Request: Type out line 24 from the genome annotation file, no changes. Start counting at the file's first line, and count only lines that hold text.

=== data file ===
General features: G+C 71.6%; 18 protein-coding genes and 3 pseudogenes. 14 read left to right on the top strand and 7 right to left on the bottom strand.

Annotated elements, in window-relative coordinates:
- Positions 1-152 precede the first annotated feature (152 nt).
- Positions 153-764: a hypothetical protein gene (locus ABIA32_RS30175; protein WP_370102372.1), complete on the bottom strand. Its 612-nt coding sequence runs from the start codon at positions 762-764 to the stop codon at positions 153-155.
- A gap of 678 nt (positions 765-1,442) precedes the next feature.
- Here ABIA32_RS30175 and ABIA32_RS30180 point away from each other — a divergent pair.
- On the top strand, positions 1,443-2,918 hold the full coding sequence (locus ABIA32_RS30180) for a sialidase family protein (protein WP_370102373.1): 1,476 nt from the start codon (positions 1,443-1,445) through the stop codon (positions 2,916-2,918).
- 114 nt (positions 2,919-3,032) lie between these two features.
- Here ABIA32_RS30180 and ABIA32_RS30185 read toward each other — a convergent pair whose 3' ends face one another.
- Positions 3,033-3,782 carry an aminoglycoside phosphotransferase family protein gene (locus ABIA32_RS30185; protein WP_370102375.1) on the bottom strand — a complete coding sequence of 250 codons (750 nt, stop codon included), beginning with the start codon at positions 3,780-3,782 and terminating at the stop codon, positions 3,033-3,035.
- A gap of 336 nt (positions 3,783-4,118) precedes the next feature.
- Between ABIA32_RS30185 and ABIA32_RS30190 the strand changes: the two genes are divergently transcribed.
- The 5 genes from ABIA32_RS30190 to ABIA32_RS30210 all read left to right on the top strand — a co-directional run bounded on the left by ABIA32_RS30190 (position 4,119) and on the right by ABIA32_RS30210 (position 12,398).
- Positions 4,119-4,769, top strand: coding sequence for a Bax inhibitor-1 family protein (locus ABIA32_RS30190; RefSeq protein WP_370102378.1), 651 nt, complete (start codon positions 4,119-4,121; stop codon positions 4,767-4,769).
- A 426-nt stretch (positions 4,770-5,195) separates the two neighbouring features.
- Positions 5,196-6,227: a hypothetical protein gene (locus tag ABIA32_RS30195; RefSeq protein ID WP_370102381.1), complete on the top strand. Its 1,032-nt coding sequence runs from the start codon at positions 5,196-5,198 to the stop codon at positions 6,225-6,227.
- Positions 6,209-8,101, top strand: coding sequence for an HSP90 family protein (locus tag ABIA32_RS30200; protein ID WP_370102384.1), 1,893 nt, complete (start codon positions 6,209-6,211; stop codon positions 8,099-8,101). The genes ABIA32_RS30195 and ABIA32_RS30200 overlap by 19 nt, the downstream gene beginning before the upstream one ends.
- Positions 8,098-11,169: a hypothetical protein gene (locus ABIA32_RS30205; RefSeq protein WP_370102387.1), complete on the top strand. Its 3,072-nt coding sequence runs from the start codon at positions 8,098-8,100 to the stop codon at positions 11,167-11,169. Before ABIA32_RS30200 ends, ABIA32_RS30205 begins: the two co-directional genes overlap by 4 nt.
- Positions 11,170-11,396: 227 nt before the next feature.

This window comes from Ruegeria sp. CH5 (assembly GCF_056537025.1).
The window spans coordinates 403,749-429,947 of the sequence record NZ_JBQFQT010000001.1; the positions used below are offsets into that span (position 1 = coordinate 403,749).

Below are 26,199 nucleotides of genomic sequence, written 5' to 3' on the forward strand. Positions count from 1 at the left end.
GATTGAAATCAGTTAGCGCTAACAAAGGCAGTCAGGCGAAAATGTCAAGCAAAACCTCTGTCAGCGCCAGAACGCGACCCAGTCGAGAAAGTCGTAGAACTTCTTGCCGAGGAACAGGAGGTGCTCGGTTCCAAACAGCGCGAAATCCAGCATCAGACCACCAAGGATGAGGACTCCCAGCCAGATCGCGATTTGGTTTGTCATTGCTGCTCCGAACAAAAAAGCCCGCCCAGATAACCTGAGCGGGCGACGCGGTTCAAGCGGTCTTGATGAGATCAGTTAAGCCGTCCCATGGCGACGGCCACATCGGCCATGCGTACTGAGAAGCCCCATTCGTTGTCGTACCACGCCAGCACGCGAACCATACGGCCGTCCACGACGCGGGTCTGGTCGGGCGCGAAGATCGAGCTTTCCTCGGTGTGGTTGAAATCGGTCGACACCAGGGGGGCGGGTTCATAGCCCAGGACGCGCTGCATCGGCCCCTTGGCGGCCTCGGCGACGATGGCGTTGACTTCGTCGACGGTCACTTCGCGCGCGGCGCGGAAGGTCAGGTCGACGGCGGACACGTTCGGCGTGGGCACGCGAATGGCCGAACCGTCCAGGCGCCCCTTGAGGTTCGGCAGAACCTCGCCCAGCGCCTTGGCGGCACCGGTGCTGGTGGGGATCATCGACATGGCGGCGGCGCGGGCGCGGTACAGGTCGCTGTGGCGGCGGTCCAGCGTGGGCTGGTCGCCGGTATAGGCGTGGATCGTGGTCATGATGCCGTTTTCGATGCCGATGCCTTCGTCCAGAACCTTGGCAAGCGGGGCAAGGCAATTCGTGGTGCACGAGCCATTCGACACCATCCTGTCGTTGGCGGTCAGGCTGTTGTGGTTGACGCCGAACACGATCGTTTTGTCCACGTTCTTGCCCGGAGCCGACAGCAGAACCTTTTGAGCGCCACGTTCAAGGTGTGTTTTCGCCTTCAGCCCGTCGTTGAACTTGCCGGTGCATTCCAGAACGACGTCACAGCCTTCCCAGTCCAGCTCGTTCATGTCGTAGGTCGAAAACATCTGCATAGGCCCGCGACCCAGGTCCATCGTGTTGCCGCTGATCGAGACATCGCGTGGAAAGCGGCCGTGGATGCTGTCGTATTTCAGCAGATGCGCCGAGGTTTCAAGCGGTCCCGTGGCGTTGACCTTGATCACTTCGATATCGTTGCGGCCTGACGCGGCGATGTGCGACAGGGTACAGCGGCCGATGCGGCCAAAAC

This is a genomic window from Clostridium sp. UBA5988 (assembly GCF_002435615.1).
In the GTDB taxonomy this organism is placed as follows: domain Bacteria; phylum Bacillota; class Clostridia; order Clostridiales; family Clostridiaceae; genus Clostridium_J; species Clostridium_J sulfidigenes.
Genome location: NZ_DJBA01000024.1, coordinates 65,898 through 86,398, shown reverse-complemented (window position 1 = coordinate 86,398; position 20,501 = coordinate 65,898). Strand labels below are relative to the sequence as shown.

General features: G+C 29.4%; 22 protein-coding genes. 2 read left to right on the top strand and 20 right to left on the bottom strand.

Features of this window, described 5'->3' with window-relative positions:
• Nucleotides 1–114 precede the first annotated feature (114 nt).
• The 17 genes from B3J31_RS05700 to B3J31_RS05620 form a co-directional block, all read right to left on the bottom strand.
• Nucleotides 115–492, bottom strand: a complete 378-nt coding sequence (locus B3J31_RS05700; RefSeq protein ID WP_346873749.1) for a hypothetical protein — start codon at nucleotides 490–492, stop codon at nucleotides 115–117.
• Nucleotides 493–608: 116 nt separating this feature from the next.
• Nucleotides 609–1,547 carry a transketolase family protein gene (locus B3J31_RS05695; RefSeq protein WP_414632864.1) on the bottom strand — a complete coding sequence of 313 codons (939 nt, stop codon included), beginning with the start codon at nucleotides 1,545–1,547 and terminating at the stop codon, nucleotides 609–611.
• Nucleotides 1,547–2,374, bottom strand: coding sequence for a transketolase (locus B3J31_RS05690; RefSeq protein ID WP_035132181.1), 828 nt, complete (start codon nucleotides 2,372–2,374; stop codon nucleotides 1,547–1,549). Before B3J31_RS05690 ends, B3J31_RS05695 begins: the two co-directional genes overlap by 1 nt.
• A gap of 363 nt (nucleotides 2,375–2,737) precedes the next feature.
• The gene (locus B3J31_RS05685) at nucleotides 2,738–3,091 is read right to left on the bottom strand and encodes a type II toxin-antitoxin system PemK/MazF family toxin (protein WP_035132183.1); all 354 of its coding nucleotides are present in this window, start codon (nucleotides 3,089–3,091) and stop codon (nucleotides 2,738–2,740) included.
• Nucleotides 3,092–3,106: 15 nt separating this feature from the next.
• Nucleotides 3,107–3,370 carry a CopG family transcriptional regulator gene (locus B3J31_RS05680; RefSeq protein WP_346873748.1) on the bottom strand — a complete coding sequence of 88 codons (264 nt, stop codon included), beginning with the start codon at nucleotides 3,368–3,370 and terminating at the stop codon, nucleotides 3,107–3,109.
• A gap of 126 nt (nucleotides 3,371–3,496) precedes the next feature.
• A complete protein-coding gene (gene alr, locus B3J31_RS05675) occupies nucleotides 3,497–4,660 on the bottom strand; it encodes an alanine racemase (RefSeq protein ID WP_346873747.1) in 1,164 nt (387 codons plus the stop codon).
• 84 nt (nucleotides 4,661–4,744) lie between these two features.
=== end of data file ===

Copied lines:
This is a genomic window from Clostridium sp. UBA5988 (assembly GCF_002435615.1).